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As a first project in Rust, I made a programming language on my own

lechatthecat profile image lechat ・2 min read

This is the project:
https://github.com/lechatthecat/oran

You can test it by:

$ git clone https://github.com/lechatthecat/oran.git
$ cd oran
$ cargo build --release
$ ./target/release/oran -f ./examples/hello.orn
$ ./target/release/oran -f ./examples/example.orn
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Motivation

1. Rust seems cool, so I wanted to make something.

And I think it is a very nice language.

2. String concatenation or addition of numbers?

In many scripting languages, the concatenation of string is done by "aaaa" + "bbbb". This will make a value "aaaabbbb".

I really don't like this syntax. Let's suppose that we just want to add up two integers:

let val = 5 + 6;
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and what if they happen to be String typed integers?

let val = "5" + "6";
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The variable val's value will end up being "56" because both of them are String, not integers.

If they aren't stored in variables, it is obvious that you need to change them to numbers beforehand, but what if they are stored in variables?

let val = varfive + varsix;
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The value of val cannot be known until I check the value in debug mode. Even though I just wanted 11 out of 5 + 6, the value is actually "56". This would cause a serious bug.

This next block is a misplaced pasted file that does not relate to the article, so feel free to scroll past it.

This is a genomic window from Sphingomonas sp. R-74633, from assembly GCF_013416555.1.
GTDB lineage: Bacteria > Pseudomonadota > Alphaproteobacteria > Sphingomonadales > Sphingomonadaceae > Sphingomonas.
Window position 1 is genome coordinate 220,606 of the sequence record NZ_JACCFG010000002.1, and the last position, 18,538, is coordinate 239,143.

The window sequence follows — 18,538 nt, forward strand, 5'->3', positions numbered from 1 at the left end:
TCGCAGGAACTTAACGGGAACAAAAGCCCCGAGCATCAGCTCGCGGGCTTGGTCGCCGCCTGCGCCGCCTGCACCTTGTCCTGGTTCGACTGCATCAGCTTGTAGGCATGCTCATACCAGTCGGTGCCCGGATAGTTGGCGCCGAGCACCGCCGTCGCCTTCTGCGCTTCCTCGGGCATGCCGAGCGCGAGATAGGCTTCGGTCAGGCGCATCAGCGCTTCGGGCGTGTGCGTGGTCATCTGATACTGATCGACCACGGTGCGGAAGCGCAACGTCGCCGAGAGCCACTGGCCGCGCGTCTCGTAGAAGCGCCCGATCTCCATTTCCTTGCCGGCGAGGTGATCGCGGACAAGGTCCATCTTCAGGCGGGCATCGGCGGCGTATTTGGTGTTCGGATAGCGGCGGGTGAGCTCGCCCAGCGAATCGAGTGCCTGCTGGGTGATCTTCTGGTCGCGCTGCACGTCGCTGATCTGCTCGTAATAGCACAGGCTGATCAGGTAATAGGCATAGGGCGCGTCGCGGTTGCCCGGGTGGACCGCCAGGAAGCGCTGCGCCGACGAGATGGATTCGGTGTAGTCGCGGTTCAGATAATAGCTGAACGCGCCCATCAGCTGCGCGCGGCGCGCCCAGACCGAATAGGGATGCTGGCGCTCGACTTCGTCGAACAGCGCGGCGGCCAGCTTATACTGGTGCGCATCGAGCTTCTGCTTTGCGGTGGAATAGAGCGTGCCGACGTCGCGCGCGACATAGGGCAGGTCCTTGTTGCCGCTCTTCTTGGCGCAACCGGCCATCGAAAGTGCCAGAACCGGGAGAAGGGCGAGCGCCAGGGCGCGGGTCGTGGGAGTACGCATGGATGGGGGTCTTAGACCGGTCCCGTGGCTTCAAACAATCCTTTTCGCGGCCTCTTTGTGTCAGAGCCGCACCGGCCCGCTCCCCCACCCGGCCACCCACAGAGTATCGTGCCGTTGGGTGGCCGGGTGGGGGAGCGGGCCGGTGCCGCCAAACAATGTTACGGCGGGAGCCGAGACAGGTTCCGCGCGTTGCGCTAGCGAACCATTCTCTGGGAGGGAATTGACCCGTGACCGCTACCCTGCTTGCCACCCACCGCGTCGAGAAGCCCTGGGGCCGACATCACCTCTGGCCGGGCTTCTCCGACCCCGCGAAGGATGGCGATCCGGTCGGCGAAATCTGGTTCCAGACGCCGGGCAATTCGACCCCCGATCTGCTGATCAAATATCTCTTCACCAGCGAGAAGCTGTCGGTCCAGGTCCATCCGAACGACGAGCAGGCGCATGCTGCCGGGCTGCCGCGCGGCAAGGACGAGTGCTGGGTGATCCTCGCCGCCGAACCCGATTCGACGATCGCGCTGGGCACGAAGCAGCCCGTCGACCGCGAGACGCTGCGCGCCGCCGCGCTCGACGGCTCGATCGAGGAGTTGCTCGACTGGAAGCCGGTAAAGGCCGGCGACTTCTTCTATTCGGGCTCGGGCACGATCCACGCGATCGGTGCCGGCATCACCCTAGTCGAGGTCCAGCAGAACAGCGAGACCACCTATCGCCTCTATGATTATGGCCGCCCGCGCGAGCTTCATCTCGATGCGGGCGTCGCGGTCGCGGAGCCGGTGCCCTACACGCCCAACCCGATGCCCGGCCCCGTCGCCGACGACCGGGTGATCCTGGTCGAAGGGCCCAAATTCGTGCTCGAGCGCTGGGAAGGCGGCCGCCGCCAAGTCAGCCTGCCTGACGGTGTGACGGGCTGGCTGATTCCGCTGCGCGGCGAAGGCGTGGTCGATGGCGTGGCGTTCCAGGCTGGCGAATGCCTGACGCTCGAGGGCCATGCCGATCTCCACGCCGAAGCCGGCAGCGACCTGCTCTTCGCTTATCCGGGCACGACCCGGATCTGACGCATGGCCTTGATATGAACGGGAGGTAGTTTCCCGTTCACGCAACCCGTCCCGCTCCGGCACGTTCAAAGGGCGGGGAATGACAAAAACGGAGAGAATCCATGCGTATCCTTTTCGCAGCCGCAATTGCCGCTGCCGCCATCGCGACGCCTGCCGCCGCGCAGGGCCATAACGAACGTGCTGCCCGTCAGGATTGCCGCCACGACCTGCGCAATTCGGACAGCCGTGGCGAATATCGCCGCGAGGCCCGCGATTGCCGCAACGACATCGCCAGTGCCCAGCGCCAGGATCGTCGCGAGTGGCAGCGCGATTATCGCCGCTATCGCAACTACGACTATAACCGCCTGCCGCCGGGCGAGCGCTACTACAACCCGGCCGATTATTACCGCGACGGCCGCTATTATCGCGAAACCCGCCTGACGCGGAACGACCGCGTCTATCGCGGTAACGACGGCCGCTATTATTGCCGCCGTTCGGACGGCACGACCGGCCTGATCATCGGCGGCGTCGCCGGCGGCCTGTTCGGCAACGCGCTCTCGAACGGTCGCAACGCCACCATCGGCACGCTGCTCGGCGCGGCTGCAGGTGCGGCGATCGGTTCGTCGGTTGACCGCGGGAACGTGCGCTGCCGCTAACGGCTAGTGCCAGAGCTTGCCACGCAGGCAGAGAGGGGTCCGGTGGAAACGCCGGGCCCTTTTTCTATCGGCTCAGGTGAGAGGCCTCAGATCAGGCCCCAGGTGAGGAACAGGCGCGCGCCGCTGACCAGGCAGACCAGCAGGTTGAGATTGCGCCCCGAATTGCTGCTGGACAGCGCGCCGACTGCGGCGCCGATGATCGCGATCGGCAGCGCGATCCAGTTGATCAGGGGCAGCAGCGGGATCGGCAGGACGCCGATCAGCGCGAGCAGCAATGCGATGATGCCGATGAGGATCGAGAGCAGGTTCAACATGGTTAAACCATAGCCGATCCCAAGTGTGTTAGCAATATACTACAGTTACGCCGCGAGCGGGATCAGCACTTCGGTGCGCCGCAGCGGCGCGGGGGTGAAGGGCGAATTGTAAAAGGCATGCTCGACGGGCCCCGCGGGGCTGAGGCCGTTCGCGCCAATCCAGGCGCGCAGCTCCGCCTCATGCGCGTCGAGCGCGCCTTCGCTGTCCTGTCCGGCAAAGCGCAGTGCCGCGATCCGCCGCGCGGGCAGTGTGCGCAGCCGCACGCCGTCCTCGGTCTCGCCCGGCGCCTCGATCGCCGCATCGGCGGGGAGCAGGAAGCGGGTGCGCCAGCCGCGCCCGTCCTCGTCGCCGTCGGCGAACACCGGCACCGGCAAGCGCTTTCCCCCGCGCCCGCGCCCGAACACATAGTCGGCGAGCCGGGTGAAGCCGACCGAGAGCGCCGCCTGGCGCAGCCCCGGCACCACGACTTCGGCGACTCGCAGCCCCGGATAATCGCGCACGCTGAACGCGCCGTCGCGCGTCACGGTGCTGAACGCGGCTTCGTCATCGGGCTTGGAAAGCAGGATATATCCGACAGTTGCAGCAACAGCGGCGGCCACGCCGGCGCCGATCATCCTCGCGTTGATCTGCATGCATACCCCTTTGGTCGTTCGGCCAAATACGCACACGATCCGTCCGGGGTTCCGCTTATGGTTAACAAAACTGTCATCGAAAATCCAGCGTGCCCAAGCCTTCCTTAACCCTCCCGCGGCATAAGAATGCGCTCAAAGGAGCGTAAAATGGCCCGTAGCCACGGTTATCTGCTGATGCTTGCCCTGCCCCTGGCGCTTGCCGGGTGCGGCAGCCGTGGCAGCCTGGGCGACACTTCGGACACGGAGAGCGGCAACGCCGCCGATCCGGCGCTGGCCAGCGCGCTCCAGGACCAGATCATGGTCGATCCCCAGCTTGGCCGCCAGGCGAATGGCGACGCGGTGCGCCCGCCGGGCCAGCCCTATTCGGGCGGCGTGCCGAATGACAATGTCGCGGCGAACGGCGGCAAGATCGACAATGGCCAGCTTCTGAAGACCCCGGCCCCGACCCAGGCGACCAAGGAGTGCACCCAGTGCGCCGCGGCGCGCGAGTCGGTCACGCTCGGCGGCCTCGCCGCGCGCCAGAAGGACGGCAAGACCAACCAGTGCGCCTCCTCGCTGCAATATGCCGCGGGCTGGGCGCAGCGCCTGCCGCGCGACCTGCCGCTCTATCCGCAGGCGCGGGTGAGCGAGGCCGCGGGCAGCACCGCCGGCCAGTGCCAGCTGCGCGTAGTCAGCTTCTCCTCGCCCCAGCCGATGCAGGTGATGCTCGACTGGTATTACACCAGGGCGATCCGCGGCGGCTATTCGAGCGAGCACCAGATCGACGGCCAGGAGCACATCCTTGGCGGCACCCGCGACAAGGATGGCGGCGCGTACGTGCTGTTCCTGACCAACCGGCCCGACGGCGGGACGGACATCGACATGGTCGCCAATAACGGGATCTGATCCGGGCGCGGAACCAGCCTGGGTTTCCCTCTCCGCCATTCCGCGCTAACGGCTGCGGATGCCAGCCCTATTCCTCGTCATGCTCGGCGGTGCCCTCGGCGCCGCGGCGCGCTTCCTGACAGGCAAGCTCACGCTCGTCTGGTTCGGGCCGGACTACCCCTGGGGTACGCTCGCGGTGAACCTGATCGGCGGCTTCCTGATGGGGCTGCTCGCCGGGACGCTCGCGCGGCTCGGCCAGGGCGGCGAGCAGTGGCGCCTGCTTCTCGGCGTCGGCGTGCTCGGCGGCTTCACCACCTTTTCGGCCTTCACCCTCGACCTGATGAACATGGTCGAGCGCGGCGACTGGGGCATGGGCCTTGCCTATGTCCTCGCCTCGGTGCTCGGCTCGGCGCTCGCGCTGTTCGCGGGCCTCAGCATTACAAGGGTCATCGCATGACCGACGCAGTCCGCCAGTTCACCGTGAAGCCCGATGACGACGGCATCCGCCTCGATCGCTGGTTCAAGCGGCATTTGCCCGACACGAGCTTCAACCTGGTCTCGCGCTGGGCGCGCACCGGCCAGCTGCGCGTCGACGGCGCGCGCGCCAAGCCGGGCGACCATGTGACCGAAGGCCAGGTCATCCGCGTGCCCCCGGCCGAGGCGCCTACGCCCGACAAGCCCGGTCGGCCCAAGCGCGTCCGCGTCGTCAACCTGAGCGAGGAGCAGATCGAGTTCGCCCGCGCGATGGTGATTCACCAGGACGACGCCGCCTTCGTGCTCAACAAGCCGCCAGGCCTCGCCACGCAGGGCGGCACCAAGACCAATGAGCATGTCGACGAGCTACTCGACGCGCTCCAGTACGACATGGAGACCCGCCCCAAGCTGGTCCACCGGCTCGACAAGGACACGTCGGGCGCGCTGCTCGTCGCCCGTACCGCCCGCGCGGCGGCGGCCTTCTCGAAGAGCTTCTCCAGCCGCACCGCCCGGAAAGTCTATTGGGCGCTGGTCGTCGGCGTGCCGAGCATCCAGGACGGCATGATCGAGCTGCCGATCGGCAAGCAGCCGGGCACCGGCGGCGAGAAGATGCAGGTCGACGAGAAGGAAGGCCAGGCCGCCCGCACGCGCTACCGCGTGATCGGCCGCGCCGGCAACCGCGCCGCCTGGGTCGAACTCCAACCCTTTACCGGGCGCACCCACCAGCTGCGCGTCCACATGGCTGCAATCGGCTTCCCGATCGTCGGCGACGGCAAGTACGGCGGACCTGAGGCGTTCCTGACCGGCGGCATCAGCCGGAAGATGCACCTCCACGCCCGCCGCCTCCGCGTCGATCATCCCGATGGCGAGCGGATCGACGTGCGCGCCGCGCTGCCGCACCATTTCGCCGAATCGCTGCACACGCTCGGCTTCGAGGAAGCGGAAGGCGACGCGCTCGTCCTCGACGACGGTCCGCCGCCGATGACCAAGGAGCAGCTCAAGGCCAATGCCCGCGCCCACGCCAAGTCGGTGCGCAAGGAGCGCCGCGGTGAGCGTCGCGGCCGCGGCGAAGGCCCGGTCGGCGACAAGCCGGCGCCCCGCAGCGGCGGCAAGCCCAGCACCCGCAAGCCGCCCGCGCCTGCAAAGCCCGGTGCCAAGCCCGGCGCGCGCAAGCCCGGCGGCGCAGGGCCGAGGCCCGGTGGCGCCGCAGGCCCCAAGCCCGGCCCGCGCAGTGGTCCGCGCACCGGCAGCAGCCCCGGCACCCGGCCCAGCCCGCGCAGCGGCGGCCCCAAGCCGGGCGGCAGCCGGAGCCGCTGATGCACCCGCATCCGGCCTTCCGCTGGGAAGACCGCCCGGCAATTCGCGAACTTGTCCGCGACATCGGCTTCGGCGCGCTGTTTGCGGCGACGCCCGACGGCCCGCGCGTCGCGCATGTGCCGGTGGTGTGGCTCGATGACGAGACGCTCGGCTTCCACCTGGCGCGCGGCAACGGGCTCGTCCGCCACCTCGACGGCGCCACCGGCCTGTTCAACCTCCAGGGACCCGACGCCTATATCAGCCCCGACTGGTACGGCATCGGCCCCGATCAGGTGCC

The problem is, in most scripting languages, you cannot know what type the variables have. In scripting languages, variable types are dynamically changed.

So in my language, you have to use "<<" to concatenate string values:

fn test () {
    let test = ' test';
    for i in 0..5 {
        println(i << test); // Like this.
    }
}
test();
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When "<<" is used, the variables are always treated as String. Meanwhile, when "+" is used, the variables are always treated as numbers.

3. Immutability

Immutable variables are not often used in scripting languages like PHP, Python, Ruby. But immutable/mutable variables are often used in Javascript by putting const/let in front of variable names. I feel this is quite useful feature, that should be available in PHP, Python, Ruby also. And if variables are immutable by default like in Rust, it is even better.

So in my language, variables are immutable by default.

fn test () {
    let test = 'hey'; 
    test = "hello"; // Error!!
    println(test);
}
test();
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You have to use mut to make it mutable variable.

fn test () {
    let mut test = 'hey'; 
    test = "hello"; // Now it works.
    println(test);
}
test();
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Conclusion

Rust is a great language even though I am not familiar with this language at all. The good point of Rust is, the more I learn this language, the more nice things I can get to know, like, immutable variables, option and match, memory management, difference between passing by val and by ref, functional programming style etc...

Discussion (2)

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Alexander Ocsa

Nice way to hack a new PL

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lechat Author

Thank you :)